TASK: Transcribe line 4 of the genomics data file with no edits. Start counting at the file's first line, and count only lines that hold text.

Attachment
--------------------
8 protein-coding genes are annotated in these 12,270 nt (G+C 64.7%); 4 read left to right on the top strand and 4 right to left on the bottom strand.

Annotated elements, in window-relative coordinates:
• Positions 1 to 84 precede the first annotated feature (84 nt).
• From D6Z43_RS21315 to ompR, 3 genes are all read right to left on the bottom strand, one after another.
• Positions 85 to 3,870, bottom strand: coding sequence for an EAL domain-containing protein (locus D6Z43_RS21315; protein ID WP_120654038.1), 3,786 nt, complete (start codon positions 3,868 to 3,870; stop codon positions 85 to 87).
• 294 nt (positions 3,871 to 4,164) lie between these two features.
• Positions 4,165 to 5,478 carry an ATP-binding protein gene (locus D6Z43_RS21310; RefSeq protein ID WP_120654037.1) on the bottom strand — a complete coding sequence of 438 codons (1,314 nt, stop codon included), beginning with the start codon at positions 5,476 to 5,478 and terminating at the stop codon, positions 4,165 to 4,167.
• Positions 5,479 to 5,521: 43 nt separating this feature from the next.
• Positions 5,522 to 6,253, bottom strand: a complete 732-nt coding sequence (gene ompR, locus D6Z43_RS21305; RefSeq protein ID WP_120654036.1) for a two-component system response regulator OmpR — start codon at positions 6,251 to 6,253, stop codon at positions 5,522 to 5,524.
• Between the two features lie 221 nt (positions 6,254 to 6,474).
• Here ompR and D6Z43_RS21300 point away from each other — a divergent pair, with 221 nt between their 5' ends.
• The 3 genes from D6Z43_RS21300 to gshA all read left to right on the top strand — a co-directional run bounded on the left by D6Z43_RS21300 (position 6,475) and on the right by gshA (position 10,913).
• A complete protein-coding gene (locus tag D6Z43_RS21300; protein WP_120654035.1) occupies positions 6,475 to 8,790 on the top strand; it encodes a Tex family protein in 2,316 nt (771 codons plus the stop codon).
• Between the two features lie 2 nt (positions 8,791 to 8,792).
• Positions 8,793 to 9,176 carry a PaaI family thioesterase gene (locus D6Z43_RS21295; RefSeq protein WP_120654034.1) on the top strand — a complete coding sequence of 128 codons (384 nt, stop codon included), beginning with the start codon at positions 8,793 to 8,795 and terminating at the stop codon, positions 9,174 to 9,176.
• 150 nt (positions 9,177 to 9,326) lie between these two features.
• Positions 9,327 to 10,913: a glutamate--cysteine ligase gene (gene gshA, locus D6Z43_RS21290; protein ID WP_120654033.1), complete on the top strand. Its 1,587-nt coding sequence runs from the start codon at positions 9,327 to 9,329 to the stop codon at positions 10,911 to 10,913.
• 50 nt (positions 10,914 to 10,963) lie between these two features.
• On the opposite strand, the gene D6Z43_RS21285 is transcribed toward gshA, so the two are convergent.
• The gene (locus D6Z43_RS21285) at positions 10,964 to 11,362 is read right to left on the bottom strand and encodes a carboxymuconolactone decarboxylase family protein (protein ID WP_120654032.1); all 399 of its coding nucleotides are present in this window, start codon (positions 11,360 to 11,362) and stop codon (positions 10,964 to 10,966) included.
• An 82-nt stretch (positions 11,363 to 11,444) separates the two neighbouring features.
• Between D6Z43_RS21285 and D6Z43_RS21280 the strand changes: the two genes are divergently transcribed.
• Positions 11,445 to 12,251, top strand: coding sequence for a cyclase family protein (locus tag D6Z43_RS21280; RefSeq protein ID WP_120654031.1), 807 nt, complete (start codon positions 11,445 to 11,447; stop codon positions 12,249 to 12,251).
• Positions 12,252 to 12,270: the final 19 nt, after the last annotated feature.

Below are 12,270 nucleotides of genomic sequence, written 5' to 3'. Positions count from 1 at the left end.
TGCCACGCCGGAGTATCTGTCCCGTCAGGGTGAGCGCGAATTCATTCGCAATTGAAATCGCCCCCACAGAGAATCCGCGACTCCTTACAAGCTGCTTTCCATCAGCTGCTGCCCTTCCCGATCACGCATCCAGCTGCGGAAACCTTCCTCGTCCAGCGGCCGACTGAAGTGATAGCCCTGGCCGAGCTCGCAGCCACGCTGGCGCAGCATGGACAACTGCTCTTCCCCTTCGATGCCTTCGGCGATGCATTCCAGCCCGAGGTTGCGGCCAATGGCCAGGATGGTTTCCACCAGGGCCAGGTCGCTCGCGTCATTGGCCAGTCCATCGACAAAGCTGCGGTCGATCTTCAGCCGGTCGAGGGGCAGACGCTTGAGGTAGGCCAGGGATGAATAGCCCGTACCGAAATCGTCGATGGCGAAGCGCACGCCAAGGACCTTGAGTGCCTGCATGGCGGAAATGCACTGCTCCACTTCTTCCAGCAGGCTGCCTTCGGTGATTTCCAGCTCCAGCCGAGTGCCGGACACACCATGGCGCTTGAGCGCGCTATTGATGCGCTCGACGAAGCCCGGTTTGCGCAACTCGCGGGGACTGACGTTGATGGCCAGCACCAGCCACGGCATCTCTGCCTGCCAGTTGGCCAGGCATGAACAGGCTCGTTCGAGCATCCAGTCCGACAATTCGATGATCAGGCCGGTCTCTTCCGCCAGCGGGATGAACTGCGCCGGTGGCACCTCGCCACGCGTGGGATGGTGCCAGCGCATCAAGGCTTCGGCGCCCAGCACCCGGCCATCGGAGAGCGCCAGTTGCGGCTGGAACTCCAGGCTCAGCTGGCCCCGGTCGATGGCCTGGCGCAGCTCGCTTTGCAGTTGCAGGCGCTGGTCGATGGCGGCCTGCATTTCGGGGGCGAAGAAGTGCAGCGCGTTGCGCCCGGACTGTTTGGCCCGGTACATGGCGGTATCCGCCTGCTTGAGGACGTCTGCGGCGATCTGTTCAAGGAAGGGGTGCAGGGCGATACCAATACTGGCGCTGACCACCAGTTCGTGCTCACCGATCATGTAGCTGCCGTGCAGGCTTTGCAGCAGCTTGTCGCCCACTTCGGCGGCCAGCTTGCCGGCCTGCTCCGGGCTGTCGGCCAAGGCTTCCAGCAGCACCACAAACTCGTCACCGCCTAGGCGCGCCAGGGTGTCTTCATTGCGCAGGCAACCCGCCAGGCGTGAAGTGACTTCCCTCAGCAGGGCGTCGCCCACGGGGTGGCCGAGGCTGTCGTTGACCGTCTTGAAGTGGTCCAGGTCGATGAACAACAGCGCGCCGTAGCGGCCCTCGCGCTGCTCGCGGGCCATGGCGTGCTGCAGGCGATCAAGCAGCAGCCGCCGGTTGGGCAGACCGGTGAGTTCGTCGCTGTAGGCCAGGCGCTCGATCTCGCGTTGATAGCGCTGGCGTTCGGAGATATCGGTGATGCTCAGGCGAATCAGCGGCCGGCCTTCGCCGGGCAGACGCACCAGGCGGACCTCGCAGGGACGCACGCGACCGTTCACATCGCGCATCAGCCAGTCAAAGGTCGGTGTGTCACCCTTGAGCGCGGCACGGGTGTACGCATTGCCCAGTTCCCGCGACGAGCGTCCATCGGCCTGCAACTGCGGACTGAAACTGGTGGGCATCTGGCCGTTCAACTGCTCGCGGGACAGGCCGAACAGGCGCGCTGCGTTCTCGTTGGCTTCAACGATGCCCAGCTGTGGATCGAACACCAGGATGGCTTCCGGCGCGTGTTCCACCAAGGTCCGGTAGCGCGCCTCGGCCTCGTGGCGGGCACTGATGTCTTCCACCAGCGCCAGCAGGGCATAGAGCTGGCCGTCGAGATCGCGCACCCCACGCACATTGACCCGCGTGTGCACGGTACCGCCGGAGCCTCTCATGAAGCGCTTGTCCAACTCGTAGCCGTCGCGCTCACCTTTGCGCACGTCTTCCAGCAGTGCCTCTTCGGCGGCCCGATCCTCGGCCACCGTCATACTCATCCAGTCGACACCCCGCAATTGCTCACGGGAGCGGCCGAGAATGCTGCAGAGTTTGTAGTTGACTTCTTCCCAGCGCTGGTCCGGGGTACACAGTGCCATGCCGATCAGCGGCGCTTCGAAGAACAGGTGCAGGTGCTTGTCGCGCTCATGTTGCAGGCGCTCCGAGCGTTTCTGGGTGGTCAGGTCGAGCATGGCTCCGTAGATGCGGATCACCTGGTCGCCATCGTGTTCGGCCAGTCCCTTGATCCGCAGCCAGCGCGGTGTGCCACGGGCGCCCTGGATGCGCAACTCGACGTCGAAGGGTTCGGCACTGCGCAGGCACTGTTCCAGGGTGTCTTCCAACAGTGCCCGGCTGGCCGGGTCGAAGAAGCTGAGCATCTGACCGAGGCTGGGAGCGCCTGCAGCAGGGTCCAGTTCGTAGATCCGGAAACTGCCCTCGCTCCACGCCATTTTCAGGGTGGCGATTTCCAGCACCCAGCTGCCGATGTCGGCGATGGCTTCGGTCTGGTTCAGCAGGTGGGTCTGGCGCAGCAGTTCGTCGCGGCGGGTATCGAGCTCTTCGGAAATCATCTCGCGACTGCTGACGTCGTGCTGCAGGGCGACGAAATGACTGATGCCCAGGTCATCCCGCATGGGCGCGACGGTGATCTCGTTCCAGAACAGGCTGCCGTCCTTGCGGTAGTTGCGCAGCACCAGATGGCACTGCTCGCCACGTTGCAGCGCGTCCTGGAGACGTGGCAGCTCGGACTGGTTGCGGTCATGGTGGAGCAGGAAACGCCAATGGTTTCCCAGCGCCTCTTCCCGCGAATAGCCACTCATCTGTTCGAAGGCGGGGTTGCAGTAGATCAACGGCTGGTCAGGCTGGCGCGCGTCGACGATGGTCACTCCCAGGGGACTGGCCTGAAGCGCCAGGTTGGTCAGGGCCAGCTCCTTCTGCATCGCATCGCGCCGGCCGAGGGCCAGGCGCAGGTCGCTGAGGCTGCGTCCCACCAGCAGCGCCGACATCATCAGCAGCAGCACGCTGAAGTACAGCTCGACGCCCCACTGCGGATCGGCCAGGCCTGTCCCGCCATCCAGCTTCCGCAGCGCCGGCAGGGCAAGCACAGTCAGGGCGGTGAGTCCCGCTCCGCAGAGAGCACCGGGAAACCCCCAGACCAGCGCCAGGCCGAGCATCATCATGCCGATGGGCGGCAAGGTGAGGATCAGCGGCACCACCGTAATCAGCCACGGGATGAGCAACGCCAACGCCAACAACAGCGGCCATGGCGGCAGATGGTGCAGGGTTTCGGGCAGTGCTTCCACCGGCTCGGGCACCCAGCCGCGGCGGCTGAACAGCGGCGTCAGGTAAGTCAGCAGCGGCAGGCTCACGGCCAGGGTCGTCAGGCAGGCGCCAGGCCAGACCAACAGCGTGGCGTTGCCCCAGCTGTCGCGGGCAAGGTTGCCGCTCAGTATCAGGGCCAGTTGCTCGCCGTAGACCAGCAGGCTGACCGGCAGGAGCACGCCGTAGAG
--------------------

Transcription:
• From D6Z43_RS21315 to ompR, 3 genes are all read right to left on the bottom strand, one after another.